I was born in the era of apartheid and I grew up in it. Voting for Nelson Mandela was one of the most beautiful moments in my life. It was a time of wonderful optimism and hope, it was truly amazing. I always wanted to write about the apartheid experience, as a way to acknowledge the terrible wrongs that existed when I grew up.

We had a housekeeper, although in those days we simply called her the ‘maid’ even although she was a woman in her thirties with her own children. I never even knew what her surname was. Betty. And I wanted to apologise to Betty by writing about her. It doesn’t make things right, of course it doesn’t, and Betty, my real Betty, will most probably never know about the book, but sometimes you write about things that have worried you in your life, things you can only put right in fiction.

You have described your writing as Little House on The Prairie meets Pulp Fiction. That’s quite the combination, can you explain this?

[Laughs] Yes, well there is a farm scene in Rotten Peaches which starts off feeling all peaceful and lovely and then it’s like Quentin Tarantino arrives and it gets quite nasty! I like to take ordinary lives and ordinary people and then use the worst ‘what if’ that I can imagine. But my ‘what if’ definitely has a noir spin to it, noir with some humour.

Yes, let’s talk about your humour in writing. Is that an intentional writing device to ease plot tension and bring depth the characters or why do you use it?

I don’t use it, it uses me! I don’t have as much control over my writing as I’d like – honestly, it pops out and I’m like a bystander, mouth open, going okayyyyy…. But that’s what makes it hugely entertaining. I’m not funny by nature, I hate watching comedy, it really stresses me out.

What kind of person doesn’t enjoy comedy? You have to explain more!

I just don’t! Half the time I just don’t get the joke! But that said, I can watch Ace Ventura, Pet Detective on repeat and I never stop laughing. Or Dumb and Dumber. Cracks me up! I don’t write that kind humour of course, mine is more satirical, wry. I think I have a rather cynical view of life and that comes out in humour. But it’s as if it was written by someone else – like when I read JayRay’s comments, I wonder where they came from!

Do you have a writing routine?

I just do as much as I can in a day before I fall over. I have a day job, I’m a graphic designer/magazine art director, although these days magazines are as rare as hens’ teeth, so mainly I do graphic design. Which is actually a lot easier than writing! Writing is a very tough gig! So I do as much as I can at night and on the weekends. I have a running to-do list when it comes to my writing and it’s very long! My motto is this: Do One Thing A Day For Your Writing and I stick to it. One sentence or 10 000 words, it doesn’t matter, just do one thing.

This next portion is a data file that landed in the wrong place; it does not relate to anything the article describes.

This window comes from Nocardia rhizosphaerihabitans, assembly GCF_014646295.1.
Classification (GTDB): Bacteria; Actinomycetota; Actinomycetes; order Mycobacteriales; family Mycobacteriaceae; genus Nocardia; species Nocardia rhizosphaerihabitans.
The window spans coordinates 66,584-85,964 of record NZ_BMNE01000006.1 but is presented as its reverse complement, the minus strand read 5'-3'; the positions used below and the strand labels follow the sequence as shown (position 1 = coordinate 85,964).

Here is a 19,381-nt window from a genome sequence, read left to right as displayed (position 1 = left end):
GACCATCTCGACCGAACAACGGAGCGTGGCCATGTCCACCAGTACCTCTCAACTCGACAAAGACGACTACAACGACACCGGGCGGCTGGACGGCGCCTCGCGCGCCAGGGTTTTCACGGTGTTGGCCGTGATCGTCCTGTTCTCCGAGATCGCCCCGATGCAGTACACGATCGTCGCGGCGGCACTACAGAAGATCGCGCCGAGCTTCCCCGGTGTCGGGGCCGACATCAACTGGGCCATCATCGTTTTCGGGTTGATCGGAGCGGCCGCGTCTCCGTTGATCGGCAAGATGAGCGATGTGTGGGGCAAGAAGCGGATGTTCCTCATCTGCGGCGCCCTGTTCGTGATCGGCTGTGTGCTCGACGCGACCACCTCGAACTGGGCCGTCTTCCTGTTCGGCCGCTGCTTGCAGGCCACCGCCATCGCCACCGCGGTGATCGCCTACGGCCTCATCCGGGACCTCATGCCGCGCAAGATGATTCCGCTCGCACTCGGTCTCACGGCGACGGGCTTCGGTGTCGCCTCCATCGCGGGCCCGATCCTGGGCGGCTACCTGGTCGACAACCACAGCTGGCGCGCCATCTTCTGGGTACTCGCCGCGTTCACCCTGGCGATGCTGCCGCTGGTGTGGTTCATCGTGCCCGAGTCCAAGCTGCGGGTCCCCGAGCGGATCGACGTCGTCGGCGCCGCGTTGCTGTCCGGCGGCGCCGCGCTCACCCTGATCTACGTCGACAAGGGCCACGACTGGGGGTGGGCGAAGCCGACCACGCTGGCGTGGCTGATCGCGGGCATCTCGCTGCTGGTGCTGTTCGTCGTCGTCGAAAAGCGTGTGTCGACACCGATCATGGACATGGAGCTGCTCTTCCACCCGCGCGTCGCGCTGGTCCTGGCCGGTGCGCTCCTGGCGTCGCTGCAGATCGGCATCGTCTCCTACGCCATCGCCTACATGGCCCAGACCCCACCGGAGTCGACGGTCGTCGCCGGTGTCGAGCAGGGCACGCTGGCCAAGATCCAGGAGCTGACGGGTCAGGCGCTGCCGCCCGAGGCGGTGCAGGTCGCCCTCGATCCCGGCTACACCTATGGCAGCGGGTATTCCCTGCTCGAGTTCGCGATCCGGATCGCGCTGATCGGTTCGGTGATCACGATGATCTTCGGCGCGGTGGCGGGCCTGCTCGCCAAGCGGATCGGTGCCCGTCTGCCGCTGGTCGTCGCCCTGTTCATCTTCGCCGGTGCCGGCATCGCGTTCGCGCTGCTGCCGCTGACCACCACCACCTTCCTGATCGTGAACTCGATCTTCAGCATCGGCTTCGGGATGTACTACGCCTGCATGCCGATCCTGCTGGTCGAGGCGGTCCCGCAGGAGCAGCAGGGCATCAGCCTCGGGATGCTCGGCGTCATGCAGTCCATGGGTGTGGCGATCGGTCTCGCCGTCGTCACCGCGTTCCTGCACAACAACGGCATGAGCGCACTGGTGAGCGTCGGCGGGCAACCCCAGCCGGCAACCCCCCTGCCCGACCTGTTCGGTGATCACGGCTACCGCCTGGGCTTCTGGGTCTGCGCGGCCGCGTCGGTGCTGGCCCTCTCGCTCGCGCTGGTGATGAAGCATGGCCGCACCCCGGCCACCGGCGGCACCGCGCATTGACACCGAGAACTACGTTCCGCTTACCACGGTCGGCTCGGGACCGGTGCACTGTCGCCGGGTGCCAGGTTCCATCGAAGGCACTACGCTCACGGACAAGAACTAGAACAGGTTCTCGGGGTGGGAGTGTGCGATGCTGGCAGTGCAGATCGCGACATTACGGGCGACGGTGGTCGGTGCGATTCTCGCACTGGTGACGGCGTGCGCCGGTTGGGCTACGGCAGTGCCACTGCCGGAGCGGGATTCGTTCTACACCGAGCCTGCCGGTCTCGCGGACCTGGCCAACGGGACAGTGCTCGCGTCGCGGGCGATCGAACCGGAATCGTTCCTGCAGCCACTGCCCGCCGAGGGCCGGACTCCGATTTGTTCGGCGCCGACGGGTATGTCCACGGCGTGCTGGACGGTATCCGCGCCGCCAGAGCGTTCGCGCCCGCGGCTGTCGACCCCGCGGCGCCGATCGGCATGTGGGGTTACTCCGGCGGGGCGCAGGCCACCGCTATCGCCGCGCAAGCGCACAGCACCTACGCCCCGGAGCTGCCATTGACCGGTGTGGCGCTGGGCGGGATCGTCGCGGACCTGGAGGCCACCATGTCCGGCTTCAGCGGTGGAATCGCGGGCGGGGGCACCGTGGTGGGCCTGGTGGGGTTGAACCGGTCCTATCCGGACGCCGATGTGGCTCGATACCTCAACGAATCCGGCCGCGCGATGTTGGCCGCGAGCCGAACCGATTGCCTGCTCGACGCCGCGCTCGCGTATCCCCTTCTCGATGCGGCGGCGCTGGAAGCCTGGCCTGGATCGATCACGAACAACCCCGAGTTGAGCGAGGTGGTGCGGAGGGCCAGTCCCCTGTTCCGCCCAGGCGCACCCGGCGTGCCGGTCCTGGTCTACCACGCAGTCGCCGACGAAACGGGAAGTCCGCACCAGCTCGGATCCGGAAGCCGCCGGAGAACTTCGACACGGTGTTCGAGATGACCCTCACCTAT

Tell us about a few things on the to-do list.

I’m doing a lot of readings for Rotten Peaches which I always enjoy. Going to festivals, reading from the book and being on panels is always such a treat after all the hard, solitary slog of getting the book out there!

I’m also working on a short story, Hit Me With Your Pet Shark, for the anthology In The Key Of Thirteen, which will be published by The Mesdames of Mayhem in 2019. I’m a member of the Mesdames, we’re a collective of crime-loving ladies (and two gentlemen!) and it’s a great group of superbly talented people.

The Occult Persuasion and the Anarchist’s Solution will be coming out in 2019 and I need to do a lot of self-editing on that! I am working on another noir novel, The Weegee Doll, and I have the fledging idea for a time-travel crime novel called The Rage Room, although I do seem a little stuck on that one which is frustrating! There might be nothing there! I’m also looking forward to going to Milan in April of next year to launch Una furia dell’altro mondo (The Fury From The Other World), the Italian publication of No Fury Like That. So there is lots to look forward to, lots to keep me out of mischief! Although being mischievous is so much more fun than not!